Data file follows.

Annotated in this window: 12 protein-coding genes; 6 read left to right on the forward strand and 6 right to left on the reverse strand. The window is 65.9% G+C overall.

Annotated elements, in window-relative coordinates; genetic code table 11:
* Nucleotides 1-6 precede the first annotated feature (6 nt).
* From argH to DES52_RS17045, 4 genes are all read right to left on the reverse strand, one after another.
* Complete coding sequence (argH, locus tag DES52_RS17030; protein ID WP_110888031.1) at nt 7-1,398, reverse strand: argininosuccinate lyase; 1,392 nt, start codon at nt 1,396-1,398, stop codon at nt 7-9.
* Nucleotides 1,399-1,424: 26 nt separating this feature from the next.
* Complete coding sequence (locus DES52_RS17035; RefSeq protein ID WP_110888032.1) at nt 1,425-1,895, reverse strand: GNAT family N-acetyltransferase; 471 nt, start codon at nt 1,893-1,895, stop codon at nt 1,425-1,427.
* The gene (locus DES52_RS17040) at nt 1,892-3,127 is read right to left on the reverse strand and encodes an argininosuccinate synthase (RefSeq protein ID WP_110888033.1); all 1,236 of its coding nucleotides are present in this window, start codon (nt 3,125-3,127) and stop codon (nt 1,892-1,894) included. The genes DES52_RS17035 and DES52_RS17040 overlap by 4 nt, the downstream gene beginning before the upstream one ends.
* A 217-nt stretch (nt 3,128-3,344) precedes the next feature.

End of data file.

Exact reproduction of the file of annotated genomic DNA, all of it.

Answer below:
Annotated in this window: 12 protein-coding genes; 6 read left to right on the forward strand and 6 right to left on the reverse strand. The window is 65.9% G+C overall.

Annotated elements, in window-relative coordinates; genetic code table 11:
* Nucleotides 1-6 precede the first annotated feature (6 nt).
* From argH to DES52_RS17045, 4 genes are all read right to left on the reverse strand, one after another.
* Complete coding sequence (argH, locus tag DES52_RS17030; protein ID WP_110888031.1) at nt 7-1,398, reverse strand: argininosuccinate lyase; 1,392 nt, start codon at nt 1,396-1,398, stop codon at nt 7-9.
* Nucleotides 1,399-1,424: 26 nt separating this feature from the next.
* Complete coding sequence (locus DES52_RS17035; RefSeq protein ID WP_110888032.1) at nt 1,425-1,895, reverse strand: GNAT family N-acetyltransferase; 471 nt, start codon at nt 1,893-1,895, stop codon at nt 1,425-1,427.
* The gene (locus DES52_RS17040) at nt 1,892-3,127 is read right to left on the reverse strand and encodes an argininosuccinate synthase (RefSeq protein ID WP_110888033.1); all 1,236 of its coding nucleotides are present in this window, start codon (nt 3,125-3,127) and stop codon (nt 1,892-1,894) included. The genes DES52_RS17035 and DES52_RS17040 overlap by 4 nt, the downstream gene beginning before the upstream one ends.
* A 217-nt stretch (nt 3,128-3,344) precedes the next feature.